For starters, there's no doubt she was a barrier-breaking figure. The "first Madame speaker" came to Congress directly on the heels of being a stay-at-home mother of five, a story that — even now — is vanishingly rare in our politics. But framing Pelosi in these terms is reductive and diminishing. Even if she had been a man who had taken the typical route to the top of the chamber, her career would have been remembered as one of the most significant in the history of U.S. politics.
If you talk to any Democratic politician, strategist or donor, they all say the same: She was prolific. Good at her job. A menace. Iron fisted. She kept the party in line and got what she wanted. Ushering in the Affordable Care Act is a good example (go read Obama’s memoir if you want to know how critical she was), but there are dozens of others. Like Mitch McConnell in the Senate, she is hated by her opposition precisely because she was such a shrewd and ruthless political operator. And if you talk to Republican politicians, especially off the record (which I have), they'll say the same thing about Pelosi: Smart, effective, incredible power over her chamber. They may not like her, sure, but many of them concede they admire her off the record (some say it quite loudly on the record).
One of my favorite moments during the Trump presidency was when we got a rare, real-time look at how Trump, Vice President Mike Pence, Pelosi and Sen. Chuck Schumer (D-NY) were negotiating. The press was present for a debate the four had on border security and the potential for a government shutdown, and despite the presence of Schumer and Vice President Mike Pence, it was clear the conversation was really between Pelosi and Trump. Throughout the exchanges, Trump and Pelosi went toe-to-toe in front of the cameras. Trump insisted he wouldn't keep the government open without funding for the wall, and the government did indeed shut down. But Pelosi held the caucus together, called his bluff and he ultimately signed a stopgap funding bill she whipped through the House without border wall funding.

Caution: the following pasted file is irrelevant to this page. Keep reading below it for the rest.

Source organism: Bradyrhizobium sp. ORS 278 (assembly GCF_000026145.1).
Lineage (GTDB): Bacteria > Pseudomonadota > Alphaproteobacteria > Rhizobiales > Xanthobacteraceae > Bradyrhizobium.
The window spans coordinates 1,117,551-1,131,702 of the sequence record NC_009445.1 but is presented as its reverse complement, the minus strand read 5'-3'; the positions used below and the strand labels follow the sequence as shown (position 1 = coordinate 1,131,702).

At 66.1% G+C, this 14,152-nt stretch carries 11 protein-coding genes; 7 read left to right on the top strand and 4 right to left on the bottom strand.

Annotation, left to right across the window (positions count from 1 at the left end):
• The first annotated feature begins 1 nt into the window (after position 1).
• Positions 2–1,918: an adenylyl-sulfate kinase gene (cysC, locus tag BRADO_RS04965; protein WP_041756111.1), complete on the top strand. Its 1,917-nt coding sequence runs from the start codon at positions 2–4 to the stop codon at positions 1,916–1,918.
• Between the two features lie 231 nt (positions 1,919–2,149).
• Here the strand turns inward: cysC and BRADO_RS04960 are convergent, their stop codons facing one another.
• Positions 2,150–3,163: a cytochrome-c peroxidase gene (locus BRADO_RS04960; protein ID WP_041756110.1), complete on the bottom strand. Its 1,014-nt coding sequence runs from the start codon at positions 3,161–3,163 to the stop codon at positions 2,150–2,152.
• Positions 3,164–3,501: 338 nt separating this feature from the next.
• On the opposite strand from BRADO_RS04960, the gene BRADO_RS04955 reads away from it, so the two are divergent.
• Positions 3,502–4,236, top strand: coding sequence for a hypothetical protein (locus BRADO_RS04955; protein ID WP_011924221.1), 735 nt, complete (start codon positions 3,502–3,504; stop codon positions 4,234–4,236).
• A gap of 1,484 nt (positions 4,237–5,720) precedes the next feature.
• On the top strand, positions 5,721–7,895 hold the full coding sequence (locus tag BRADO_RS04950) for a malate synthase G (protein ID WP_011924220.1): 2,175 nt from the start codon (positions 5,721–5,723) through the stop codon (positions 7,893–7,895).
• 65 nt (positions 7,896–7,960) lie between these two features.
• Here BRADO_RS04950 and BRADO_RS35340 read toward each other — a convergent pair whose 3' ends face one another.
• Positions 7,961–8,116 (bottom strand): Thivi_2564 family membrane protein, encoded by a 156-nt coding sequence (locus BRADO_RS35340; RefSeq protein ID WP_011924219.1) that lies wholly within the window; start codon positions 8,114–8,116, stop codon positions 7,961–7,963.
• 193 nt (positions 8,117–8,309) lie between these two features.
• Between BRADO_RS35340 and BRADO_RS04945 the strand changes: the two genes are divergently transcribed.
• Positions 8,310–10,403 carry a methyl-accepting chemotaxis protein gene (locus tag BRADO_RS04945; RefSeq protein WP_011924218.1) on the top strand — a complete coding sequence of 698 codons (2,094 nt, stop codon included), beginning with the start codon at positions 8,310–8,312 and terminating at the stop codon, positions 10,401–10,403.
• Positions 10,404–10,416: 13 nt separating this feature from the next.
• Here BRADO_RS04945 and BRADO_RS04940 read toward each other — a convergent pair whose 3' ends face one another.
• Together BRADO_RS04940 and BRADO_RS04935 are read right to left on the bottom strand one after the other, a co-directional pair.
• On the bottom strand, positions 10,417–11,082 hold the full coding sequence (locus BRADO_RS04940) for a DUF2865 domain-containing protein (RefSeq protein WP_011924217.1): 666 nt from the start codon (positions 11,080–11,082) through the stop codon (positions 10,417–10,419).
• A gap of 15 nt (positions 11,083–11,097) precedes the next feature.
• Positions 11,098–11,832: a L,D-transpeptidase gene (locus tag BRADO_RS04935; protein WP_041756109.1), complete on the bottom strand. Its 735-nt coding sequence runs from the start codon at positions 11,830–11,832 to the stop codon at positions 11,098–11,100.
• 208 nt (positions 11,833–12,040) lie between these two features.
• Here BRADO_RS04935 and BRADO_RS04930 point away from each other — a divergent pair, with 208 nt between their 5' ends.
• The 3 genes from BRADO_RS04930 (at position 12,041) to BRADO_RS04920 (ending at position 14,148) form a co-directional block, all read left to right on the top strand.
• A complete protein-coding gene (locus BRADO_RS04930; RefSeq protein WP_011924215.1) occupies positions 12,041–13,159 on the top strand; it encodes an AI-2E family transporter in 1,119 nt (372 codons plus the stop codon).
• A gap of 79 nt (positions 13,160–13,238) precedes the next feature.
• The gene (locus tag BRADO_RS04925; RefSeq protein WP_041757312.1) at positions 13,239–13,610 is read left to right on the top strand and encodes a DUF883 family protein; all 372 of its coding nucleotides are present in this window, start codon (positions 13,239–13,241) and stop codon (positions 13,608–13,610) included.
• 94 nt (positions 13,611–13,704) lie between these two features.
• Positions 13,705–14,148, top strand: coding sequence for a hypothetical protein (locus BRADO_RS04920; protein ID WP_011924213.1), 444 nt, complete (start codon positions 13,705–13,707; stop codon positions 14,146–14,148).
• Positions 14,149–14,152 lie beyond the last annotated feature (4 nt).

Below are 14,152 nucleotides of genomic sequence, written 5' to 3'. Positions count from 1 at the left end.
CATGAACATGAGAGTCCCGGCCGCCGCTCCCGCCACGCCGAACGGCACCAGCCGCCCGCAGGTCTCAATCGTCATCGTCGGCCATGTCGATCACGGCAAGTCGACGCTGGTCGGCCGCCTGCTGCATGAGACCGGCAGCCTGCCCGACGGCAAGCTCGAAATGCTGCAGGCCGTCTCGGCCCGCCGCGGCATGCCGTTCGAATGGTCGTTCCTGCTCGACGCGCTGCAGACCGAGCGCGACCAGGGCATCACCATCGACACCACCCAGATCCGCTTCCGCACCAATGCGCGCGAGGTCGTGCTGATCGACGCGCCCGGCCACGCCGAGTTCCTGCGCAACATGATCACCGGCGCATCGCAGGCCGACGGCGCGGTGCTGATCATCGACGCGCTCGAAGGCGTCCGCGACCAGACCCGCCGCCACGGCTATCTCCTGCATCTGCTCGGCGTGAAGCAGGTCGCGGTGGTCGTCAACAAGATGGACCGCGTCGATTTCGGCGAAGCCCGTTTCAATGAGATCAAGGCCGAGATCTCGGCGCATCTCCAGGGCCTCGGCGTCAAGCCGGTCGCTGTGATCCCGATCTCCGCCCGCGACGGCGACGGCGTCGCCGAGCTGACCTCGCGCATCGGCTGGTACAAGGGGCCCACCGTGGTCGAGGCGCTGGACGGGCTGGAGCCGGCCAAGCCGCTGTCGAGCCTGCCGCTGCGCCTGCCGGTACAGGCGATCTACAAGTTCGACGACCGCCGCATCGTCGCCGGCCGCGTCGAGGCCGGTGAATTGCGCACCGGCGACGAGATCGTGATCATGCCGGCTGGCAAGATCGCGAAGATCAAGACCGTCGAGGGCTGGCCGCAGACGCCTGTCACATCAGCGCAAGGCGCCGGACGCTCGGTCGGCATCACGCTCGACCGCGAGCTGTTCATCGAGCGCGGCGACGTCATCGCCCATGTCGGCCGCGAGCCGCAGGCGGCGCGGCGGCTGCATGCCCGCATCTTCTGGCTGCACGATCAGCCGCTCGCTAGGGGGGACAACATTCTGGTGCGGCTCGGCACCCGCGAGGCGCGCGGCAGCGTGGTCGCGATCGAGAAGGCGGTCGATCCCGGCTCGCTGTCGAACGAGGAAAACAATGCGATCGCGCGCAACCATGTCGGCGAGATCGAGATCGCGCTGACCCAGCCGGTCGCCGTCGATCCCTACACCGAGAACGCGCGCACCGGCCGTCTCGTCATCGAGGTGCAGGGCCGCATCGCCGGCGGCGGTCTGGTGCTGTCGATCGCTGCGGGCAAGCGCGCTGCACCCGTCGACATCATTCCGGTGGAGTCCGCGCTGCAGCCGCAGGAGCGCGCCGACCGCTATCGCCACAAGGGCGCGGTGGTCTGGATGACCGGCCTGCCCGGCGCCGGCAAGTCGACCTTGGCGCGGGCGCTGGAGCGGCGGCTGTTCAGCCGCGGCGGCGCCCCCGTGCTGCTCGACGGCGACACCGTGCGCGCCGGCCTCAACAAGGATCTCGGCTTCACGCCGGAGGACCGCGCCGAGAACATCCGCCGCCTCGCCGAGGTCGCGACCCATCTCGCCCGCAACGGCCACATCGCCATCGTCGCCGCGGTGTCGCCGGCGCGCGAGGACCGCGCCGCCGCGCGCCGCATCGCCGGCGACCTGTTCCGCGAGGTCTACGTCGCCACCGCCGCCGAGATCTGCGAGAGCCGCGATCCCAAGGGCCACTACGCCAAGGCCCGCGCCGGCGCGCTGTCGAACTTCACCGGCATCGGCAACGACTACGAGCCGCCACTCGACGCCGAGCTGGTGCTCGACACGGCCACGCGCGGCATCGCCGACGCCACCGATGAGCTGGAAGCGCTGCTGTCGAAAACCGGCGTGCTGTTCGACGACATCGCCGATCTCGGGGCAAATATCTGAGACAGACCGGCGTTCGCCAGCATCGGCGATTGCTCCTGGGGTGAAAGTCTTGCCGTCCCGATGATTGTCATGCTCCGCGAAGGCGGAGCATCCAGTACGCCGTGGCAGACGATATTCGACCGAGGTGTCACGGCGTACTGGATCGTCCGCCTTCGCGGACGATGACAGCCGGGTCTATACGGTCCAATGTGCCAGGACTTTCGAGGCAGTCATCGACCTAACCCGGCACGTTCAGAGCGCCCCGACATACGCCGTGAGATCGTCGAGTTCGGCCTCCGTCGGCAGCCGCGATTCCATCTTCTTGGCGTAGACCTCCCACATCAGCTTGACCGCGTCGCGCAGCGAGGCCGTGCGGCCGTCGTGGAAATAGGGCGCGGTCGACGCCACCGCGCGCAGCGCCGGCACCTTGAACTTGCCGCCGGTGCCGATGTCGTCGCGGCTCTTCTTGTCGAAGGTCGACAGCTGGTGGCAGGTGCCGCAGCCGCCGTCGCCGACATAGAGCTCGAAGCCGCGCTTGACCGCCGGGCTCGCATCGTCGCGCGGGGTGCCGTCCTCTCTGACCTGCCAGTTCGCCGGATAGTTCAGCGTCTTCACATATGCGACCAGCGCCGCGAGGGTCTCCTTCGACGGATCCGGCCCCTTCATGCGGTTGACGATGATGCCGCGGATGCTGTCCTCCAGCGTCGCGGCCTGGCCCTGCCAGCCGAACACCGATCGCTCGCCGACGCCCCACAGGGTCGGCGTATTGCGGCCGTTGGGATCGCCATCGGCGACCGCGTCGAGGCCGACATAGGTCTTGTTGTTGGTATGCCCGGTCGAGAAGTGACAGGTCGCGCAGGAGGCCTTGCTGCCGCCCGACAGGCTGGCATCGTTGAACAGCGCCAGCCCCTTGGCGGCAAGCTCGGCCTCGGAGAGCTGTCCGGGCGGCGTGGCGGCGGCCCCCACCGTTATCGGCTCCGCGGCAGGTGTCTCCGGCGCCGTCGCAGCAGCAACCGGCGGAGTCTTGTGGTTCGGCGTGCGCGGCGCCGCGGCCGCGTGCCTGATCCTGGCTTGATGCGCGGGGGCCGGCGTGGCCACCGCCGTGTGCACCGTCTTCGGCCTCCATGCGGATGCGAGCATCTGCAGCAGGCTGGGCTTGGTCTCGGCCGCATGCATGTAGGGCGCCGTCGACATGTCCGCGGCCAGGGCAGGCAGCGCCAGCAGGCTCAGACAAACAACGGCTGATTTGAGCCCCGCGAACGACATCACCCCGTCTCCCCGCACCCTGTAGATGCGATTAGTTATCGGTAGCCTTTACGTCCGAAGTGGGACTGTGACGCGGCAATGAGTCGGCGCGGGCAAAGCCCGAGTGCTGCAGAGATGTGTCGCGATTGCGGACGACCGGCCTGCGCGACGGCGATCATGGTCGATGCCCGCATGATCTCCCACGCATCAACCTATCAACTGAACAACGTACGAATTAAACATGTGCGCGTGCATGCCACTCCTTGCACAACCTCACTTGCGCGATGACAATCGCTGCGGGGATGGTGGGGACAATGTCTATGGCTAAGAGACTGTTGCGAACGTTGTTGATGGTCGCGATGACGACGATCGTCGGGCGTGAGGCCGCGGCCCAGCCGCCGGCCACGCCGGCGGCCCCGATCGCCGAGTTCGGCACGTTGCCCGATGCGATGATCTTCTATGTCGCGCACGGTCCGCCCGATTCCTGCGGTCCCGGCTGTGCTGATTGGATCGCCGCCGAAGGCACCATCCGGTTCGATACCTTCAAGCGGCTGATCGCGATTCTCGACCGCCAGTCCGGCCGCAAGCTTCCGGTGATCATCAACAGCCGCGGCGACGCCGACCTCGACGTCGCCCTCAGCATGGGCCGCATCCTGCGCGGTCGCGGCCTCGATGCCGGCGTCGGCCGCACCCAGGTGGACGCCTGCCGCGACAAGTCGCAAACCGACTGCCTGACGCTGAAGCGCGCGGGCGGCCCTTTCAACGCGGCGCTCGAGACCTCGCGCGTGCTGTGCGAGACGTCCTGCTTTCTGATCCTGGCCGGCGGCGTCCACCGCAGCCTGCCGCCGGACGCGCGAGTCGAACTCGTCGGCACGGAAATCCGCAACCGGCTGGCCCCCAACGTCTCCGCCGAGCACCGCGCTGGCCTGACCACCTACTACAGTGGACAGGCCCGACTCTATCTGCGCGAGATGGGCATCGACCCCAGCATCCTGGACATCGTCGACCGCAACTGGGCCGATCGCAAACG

Those were the days when Trump would say things like this about her: "She works very hard, she's worked long and hard, and I give her a great deal of credit for what she's done and what she's accomplished." More recently, Trump has called her "an animal" who is "incapable of doing deals" and said she was a "nasty, vindictive, horrible person." But back then, Pelosi was a formidable opponent to a man famous for owning the room. Like her or not, this is who she was as speaker, and how she'll be remembered by her supporters (and detractors). At this point, these things are basically indisputable about her.
She was also deeply flawed. Putting her politics aside — we could write a whole edition on the pros and cons and as you might expect, she's fought for some stuff I like and some stuff I do not — my two biggest beefs with the soon-to-be-former speaker are that she has made Congress a less deliberative and more dysfunctional body, and she and her family have unethically gotten rich off of her position of power.